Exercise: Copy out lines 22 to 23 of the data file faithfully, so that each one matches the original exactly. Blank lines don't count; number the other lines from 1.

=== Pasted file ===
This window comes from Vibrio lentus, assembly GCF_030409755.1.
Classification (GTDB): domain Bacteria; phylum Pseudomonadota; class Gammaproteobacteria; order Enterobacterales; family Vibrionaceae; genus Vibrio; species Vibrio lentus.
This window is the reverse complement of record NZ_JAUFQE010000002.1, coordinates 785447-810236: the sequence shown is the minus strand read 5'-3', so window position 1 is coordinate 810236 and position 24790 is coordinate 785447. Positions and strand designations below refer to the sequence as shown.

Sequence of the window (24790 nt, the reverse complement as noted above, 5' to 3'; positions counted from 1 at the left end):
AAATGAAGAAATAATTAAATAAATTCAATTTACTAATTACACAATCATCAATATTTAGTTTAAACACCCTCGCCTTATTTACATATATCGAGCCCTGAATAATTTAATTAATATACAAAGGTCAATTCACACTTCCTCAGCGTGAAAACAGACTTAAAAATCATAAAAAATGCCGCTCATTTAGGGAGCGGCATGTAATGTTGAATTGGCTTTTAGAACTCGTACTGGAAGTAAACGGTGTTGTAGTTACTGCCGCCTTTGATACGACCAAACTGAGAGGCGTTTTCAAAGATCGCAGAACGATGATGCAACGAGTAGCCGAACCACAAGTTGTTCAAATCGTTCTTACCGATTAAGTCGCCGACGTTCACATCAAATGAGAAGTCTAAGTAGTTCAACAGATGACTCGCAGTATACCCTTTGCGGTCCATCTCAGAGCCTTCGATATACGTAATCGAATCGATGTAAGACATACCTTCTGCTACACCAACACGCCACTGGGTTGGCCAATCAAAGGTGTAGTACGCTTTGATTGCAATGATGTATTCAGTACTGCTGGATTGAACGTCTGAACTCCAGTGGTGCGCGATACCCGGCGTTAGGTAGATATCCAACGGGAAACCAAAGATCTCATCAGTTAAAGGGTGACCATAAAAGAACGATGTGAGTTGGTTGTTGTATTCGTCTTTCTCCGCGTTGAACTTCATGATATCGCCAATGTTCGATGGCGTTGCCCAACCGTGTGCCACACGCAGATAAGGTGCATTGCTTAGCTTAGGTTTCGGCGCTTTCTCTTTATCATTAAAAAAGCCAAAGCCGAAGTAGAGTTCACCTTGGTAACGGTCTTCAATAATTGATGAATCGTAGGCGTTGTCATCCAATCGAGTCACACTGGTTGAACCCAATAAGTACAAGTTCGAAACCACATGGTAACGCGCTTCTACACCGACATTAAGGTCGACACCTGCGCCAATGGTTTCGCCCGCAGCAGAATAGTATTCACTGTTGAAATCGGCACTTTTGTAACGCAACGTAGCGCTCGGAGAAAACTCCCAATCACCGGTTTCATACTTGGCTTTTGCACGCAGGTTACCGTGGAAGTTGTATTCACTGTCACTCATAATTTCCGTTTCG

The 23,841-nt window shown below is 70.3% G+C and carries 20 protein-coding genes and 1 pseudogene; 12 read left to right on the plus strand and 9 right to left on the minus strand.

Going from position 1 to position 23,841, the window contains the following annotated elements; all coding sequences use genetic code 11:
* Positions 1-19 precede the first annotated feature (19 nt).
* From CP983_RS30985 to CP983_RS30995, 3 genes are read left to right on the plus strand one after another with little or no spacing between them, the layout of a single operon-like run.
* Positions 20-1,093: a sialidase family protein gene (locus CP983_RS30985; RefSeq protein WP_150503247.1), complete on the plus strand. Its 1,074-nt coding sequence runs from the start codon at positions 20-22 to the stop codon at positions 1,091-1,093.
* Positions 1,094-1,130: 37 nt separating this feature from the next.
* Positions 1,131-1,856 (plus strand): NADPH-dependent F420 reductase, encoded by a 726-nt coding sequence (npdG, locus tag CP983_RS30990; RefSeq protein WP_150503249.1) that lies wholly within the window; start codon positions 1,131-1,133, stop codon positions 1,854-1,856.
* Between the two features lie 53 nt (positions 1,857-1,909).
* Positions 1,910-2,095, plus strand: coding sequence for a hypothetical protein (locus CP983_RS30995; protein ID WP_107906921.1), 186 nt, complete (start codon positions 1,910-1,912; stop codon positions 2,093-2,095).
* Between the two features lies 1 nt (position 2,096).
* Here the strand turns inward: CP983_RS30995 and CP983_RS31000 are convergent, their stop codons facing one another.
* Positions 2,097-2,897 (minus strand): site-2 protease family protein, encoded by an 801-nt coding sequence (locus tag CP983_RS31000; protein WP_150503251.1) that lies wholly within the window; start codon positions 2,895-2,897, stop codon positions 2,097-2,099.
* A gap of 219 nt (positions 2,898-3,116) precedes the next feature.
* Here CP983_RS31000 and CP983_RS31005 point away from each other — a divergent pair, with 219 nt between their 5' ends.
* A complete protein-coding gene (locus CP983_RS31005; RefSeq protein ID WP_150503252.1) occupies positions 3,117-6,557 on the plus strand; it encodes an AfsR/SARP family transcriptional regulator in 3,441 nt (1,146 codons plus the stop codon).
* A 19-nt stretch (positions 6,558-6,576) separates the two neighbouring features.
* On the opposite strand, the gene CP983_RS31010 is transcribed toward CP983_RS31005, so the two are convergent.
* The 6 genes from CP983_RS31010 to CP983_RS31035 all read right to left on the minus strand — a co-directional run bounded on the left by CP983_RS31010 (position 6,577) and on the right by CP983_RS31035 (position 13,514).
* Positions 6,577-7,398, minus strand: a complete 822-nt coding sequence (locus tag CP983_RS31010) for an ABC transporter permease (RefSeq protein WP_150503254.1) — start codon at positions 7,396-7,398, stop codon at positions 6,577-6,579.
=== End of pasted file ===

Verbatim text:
* On the opposite strand, the gene CP983_RS31010 is transcribed toward CP983_RS31005, so the two are convergent.
* The 6 genes from CP983_RS31010 to CP983_RS31035 all read right to left on the minus strand — a co-directional run bounded on the left by CP983_RS31010 (position 6,577) and on the right by CP983_RS31035 (position 13,514).